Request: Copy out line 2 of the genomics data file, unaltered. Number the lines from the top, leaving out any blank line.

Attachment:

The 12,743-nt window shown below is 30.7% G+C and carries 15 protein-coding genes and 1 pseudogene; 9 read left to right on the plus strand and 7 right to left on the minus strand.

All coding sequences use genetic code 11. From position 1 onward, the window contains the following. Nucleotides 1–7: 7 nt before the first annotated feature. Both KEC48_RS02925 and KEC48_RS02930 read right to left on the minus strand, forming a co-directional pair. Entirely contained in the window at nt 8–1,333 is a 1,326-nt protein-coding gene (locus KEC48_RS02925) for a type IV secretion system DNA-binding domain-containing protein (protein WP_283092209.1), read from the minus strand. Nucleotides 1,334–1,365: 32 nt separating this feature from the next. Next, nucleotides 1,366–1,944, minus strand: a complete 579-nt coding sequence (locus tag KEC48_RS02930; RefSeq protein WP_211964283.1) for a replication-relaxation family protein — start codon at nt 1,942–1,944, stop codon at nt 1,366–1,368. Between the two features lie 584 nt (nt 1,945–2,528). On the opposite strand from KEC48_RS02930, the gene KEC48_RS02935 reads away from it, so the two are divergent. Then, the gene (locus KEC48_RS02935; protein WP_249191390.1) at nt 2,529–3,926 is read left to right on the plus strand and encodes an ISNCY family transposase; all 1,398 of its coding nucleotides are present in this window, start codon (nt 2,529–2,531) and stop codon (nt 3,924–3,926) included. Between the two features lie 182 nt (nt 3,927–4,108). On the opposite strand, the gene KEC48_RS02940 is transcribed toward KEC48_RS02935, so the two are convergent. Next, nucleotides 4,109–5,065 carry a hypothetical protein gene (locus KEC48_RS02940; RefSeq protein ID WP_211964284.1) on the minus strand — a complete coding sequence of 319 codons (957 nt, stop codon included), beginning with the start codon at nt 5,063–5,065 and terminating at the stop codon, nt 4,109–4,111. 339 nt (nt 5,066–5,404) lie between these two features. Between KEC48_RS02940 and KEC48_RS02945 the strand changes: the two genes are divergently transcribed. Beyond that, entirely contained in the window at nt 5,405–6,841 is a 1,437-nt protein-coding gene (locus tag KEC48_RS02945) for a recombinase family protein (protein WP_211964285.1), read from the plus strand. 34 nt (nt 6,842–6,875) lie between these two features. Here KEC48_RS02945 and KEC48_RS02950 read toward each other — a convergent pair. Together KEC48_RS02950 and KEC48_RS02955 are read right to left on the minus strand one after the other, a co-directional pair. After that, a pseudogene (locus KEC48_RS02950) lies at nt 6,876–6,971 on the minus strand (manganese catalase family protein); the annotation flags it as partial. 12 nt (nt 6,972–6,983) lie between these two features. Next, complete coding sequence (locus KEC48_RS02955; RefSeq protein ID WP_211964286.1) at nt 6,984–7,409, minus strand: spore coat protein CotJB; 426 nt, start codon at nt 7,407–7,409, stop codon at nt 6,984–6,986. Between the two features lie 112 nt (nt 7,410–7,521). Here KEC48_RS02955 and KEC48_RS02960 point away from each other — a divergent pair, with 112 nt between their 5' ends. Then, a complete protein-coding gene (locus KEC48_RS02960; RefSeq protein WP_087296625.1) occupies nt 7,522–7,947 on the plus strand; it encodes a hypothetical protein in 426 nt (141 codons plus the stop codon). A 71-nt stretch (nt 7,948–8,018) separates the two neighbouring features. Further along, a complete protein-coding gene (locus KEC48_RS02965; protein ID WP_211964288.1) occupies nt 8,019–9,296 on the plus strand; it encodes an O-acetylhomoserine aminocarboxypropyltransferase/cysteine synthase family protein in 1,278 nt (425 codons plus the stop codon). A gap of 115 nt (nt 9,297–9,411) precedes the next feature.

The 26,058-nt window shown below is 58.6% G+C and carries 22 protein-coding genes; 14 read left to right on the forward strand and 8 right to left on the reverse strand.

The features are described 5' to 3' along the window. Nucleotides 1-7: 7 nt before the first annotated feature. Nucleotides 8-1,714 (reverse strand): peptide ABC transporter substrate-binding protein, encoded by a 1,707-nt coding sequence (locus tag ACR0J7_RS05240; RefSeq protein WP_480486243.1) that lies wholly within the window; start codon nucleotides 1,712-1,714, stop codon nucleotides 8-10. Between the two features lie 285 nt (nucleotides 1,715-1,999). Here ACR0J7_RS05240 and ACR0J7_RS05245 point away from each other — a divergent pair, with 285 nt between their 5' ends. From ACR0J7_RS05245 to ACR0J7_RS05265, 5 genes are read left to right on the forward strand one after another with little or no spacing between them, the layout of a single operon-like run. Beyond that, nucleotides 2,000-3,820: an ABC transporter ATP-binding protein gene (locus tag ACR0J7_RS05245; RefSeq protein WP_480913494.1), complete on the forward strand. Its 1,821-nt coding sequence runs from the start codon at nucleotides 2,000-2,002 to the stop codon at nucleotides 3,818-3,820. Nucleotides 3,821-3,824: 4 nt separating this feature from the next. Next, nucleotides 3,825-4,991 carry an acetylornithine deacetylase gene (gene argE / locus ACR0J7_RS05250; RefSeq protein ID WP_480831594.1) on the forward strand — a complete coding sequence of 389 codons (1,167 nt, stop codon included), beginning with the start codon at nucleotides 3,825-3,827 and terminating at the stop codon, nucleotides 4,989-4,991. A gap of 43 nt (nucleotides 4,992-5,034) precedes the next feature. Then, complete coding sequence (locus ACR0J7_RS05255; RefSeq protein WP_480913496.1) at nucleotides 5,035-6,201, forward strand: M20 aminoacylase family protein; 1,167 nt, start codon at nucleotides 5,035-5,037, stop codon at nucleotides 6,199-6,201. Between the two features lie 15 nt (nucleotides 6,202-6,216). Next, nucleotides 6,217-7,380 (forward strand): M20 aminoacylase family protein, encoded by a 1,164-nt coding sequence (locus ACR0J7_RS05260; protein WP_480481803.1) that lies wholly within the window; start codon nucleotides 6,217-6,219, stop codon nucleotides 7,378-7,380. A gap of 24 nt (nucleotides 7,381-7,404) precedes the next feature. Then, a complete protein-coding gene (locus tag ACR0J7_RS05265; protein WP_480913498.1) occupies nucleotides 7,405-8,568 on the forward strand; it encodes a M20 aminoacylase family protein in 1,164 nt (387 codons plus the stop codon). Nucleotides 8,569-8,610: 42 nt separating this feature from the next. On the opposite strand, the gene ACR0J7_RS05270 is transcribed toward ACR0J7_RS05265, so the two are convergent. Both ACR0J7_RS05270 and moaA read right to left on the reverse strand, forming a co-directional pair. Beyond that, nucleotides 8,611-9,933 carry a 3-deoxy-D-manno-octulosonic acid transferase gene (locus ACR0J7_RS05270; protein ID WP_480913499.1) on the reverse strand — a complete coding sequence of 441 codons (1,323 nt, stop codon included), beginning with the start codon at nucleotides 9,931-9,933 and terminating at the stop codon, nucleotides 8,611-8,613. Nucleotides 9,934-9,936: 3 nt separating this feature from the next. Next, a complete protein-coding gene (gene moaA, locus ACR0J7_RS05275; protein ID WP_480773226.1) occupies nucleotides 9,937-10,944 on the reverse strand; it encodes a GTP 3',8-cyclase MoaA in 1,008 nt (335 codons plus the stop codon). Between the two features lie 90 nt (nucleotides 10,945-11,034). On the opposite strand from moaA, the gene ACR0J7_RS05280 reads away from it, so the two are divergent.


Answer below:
All coding sequences use genetic code 11. From position 1 onward, the window contains the following. Nucleotides 1–7: 7 nt before the first annotated feature. Both KEC48_RS02925 and KEC48_RS02930 read right to left on the minus strand, forming a co-directional pair. Entirely contained in the window at nt 8–1,333 is a 1,326-nt protein-coding gene (locus KEC48_RS02925) for a type IV secretion system DNA-binding domain-containing protein (protein WP_283092209.1), read from the minus strand. Nucleotides 1,334–1,365: 32 nt separating this feature from the next. Next, nucleotides 1,366–1,944, minus strand: a complete 579-nt coding sequence (locus tag KEC48_RS02930; RefSeq protein WP_211964283.1) for a replication-relaxation family protein — start codon at nt 1,942–1,944, stop codon at nt 1,366–1,368. Between the two features lie 584 nt (nt 1,945–2,528). On the opposite strand from KEC48_RS02930, the gene KEC48_RS02935 reads away from it, so the two are divergent. Then, the gene (locus KEC48_RS02935; protein WP_249191390.1) at nt 2,529–3,926 is read left to right on the plus strand and encodes an ISNCY family transposase; all 1,398 of its coding nucleotides are present in this window, start codon (nt 2,529–2,531) and stop codon (nt 3,924–3,926) included. Between the two features lie 182 nt (nt 3,927–4,108). On the opposite strand, the gene KEC48_RS02940 is transcribed toward KEC48_RS02935, so the two are convergent. Next, nucleotides 4,109–5,065 carry a hypothetical protein gene (locus KEC48_RS02940; RefSeq protein ID WP_211964284.1) on the minus strand — a complete coding sequence of 319 codons (957 nt, stop codon included), beginning with the start codon at nt 5,063–5,065 and terminating at the stop codon, nt 4,109–4,111. 339 nt (nt 5,066–5,404) lie between these two features. Between KEC48_RS02940 and KEC48_RS02945 the strand changes: the two genes are divergently transcribed. Beyond that, entirely contained in the window at nt 5,405–6,841 is a 1,437-nt protein-coding gene (locus tag KEC48_RS02945) for a recombinase family protein (protein WP_211964285.1), read from the plus strand. 34 nt (nt 6,842–6,875) lie between these two features. Here KEC48_RS02945 and KEC48_RS02950 read toward each other — a convergent pair. Together KEC48_RS02950 and KEC48_RS02955 are read right to left on the minus strand one after the other, a co-directional pair. After that, a pseudogene (locus KEC48_RS02950) lies at nt 6,876–6,971 on the minus strand (manganese catalase family protein); the annotation flags it as partial. 12 nt (nt 6,972–6,983) lie between these two features. Next, complete coding sequence (locus KEC48_RS02955; RefSeq protein ID WP_211964286.1) at nt 6,984–7,409, minus strand: spore coat protein CotJB; 426 nt, start codon at nt 7,407–7,409, stop codon at nt 6,984–6,986. Between the two features lie 112 nt (nt 7,410–7,521). Here KEC48_RS02955 and KEC48_RS02960 point away from each other — a divergent pair, with 112 nt between their 5' ends. Then, a complete protein-coding gene (locus KEC48_RS02960; RefSeq protein WP_087296625.1) occupies nt 7,522–7,947 on the plus strand; it encodes a hypothetical protein in 426 nt (141 codons plus the stop codon). A 71-nt stretch (nt 7,948–8,018) separates the two neighbouring features. Further along, a complete protein-coding gene (locus KEC48_RS02965; protein ID WP_211964288.1) occupies nt 8,019–9,296 on the plus strand; it encodes an O-acetylhomoserine aminocarboxypropyltransferase/cysteine synthase family protein in 1,278 nt (425 codons plus the stop codon). A gap of 115 nt (nt 9,297–9,411) precedes the next feature.